Ana Iris once asked me if I loved him and I told her about the lights in my old home in the capital, how they flickered and you never knew if they would go out or not. You put down your things and you waited and couldn’t do anything really until the lights decided. This, I told her, is how I feel. — Junot Diaz, This is How You Lose Her
Sometimes when I look at the kitten who followed me home, I wonder what brought us together. She was starved, half-alive, having survived a harsh subzero winter yet she still battled each day and one day followed me across 20 minutes of frozen terrain.She was — is — a wild one. A ferocious, independent, and keenly intelligent creature. Maybe, in this way, she is only myself in animal form.
At times, though, I cannot help but look at her and wonder if it is possible for a human to come back as an animal. Often, when she plays soccer with her bell-ball for hours on end, I am reminded of the brother I lost so many years ago. He, too, was a dark and quiet creature, and spent hours playing solitaire foot hockey with a tennis ball.
Or, at those times when I feel her jagged tongue scratching away at my cheek, licking away my tears, I wonder if she is my mother; watching over me while I sleep.
In this way, I often find telling traits for many of those I have lost, and perhaps this is all transference of various internal feelings and thoughts that I do not dare allow myself to dwell on.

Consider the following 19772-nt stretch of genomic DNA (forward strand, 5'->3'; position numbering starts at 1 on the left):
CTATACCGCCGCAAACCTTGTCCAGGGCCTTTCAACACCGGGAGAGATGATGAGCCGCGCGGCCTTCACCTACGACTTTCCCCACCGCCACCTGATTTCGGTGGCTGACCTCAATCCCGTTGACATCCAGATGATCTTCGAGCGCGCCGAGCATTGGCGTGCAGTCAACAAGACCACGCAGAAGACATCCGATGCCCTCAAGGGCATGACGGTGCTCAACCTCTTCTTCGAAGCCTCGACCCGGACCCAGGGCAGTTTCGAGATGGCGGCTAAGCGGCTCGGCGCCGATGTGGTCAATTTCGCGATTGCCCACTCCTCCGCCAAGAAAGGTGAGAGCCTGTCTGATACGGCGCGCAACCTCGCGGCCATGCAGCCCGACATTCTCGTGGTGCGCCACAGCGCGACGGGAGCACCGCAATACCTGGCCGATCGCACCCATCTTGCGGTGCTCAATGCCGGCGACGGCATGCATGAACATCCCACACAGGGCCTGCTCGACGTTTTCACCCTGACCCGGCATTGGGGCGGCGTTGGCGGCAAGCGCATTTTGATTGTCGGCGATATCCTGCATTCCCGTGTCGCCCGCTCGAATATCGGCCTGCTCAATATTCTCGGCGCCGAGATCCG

It is around this time that I observe the loss of the most important person in my life. The pain of that loss is as ever crippling, even 25 years later. This is a pain I once felt was, if not healed completely, absolved through the nurturing care of another person I believed was my soul mate. But that person too, for reasons of his own, decided that I had weathered so many losses that one more didn’t make a difference; I was already stained and blemished from the wounds of the past and having risen each time I fell, of course I would rise again. Once, a few months ago, when I tried to communicate the destruction wreaked, I was told, by this person, disinterestedly, that it gets better with time.
I have wondered each day how it gets better with time. Does the ability to rise and go forth as opposed to wither away in a dark room mean that it is better? Does the impact of internalizing this pain and not expressing it mean that it is better? Does laughing and making other people happy, therefore the self happy, mean that it is better? Because happiness itself is so transient, and does not exactly correlate to that other pain so well hidden.
I feel sometimes that we are only given a certain amount of time with other people as they become a mirror or window, depending on the lessons learnt. As I observe one person grow into the cold, hurtful and distanced parent they never wanted to be, I realize that I should take heed and learn not to do the same. I am learning to detach myself from the emotions that have haunted me in the past, those of others and the emotions that have caused me to act out irrationally. I have ceased to abhor loss and struggle against aligning myself with pain. Instead I have acceded in the realization that this too is part of my identity. This is not necessarily better, but this is how I survive:
I rise each day ready to go forth and conquer, not because the pains of yesteryear have healed, but because I have come to accept them as part of who I am. I continue to fight with broken ribs and open wounds because these wounds are the very things which have caused the biological heart to ragingly pump blood to these wounds in the hope that the delivery of oxygen and nutrients will one day heal them. Once healed, the heart would cease to beat so ferociously.